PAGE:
Saturday, 27 May 2017

NRMNZ admits they cannot be as big as they had hoped

At Ferrymead where there are already several rail heritage organisations based (CRS, Two Foot Railway, DTG, HVRC etc) there has also sprung up in recent years a "National Railway Museum of New Zealand".

The main problem it faces is being a private organisation rather than one that is supported by the government. If you are going to have a national museum it would have to be a state run body as this is the only way of getting past the parochialism that inevitably infests hobbyist outfits which characterises the majority of the rail heritage community in NZ. Of course there is nothing to stop anyone from calling themselves a "national museum" but politics will get in the way of any privately run outfit from being able to claim the same level of credibility as something that is run by the government.

There has been a change of leadership at NRM over the last few months and with that has come a realisation they will have to scale down the size of the project which has been going pretty slowly up to this point. Unfortunately doing this also means they risk that it becomes less of a "national" scale of operation and more on the level of most of the individual sites that are in other main centres.

The detail in the FRONZ newsletter highlights that most of the rail heritage organisations of NZ survive mainly on fundraising from charitable grant sources as their members are few in number and have only limited ability to spend on the projects that are undertaken.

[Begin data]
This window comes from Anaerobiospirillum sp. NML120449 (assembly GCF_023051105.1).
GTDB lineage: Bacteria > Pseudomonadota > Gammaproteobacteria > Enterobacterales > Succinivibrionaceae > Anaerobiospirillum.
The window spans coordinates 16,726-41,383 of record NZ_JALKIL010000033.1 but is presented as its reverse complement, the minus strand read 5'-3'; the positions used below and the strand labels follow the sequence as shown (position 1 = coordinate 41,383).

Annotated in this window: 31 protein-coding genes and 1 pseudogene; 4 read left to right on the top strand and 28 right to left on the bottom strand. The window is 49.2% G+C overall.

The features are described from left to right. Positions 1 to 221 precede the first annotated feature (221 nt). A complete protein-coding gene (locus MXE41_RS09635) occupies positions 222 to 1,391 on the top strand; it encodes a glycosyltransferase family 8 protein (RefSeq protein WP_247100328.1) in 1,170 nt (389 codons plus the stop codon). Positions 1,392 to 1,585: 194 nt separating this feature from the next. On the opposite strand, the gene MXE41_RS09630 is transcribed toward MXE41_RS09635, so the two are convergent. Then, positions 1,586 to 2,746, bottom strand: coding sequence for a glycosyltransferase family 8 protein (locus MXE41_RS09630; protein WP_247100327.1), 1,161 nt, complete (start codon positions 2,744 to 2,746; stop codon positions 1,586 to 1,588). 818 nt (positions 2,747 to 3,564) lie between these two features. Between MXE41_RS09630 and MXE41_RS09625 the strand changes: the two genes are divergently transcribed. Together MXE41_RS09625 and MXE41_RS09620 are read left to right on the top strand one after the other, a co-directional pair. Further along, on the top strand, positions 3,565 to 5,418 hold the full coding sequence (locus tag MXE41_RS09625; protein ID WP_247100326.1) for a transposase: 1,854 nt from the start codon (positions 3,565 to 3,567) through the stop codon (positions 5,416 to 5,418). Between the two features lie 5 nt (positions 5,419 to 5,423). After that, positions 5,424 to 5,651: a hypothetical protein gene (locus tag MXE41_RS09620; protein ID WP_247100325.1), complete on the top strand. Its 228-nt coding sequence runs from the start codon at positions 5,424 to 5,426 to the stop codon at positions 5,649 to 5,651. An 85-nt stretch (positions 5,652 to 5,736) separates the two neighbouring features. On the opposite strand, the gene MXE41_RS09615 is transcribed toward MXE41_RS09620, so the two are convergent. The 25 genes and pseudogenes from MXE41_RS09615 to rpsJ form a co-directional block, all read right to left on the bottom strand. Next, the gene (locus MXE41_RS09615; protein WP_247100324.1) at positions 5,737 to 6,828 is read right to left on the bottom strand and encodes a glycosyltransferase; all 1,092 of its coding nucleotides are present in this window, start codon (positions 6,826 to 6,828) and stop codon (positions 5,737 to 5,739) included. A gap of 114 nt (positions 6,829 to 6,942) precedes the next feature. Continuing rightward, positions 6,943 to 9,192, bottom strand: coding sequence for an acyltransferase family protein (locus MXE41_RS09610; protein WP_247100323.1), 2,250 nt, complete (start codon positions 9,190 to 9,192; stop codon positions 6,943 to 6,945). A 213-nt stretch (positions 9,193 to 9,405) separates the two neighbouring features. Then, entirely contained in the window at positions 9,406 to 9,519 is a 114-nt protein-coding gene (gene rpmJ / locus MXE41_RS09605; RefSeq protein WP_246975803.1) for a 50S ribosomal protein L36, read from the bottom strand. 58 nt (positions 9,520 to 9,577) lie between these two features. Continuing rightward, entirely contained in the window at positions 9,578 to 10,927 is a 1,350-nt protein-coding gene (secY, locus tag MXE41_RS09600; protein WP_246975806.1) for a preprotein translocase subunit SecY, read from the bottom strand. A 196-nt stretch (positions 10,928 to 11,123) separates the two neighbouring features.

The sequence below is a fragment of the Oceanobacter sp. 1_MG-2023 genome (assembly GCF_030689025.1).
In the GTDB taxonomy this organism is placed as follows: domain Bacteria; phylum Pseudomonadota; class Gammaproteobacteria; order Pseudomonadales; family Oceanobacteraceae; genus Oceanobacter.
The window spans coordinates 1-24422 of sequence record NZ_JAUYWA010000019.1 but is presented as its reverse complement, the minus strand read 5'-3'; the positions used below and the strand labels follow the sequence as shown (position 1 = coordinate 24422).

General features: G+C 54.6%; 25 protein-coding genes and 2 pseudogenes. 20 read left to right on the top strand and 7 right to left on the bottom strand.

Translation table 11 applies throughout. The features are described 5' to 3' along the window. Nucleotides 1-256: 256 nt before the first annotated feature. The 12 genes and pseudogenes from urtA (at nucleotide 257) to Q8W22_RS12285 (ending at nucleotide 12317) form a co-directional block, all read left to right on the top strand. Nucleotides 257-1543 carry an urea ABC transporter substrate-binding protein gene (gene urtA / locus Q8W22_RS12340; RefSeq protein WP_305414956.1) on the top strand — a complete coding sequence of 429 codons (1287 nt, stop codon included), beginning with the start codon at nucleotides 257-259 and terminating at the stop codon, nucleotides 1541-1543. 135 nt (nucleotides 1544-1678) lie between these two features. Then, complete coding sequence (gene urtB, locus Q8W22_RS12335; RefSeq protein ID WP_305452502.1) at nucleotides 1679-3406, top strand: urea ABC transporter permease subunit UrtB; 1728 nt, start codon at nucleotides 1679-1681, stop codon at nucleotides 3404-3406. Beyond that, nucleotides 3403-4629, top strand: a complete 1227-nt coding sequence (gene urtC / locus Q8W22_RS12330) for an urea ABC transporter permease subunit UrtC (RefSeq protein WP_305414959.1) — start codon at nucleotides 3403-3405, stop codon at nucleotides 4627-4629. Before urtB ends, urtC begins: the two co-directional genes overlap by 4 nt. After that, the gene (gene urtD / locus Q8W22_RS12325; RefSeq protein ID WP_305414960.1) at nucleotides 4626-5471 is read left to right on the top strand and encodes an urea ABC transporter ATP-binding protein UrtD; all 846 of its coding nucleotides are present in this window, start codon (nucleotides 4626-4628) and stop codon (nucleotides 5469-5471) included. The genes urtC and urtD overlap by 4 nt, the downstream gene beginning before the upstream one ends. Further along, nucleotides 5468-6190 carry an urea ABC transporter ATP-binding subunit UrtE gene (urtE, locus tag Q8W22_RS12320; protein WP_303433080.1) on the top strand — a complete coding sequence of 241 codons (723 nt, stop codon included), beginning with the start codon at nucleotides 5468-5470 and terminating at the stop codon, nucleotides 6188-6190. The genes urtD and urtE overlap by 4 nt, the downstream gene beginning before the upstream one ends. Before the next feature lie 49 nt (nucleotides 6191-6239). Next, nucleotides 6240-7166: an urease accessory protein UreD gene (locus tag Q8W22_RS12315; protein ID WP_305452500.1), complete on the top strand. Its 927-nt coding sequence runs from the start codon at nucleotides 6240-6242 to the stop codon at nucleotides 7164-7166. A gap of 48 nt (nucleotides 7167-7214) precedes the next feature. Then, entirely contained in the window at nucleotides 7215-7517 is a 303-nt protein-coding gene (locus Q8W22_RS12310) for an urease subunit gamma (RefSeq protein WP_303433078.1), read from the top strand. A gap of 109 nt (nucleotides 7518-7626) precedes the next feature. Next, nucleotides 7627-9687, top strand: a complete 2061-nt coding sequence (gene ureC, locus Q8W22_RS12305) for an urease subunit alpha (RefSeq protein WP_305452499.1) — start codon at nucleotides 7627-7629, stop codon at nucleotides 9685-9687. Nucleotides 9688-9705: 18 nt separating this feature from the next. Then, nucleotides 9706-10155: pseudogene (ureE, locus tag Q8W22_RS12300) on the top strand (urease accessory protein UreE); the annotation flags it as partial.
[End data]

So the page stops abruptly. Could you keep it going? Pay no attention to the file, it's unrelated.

A realistic view is that the project has been too ambitious and wide ranging with a lot of duplication of what is happening at other sites, including other groups at Ferrymead. In other words, they seem to have wanted to be everything possible at one site. The problem with this is pretty obvious, and that is that it will require enormous finances and other resources which are impossible to achieve. Ferrymead is already chockablock with way more stuff than any of the groups at it could ever possibly restore in the foreseeable or long term future, considering for example just one group, the CRS, has sheds full of stuff that haven't been touched in their 50 years of operation. The problem all museums face is keeping their collections within a manageable size and this can be contrasted with the mention in the same FRONZ newsletter of MOTAT's situation with 80% of their collection stored offsite. The risk then is that some of the stuff will deteriorate to the point where it is beyond restoration. Other stuff will never ever see the light of day.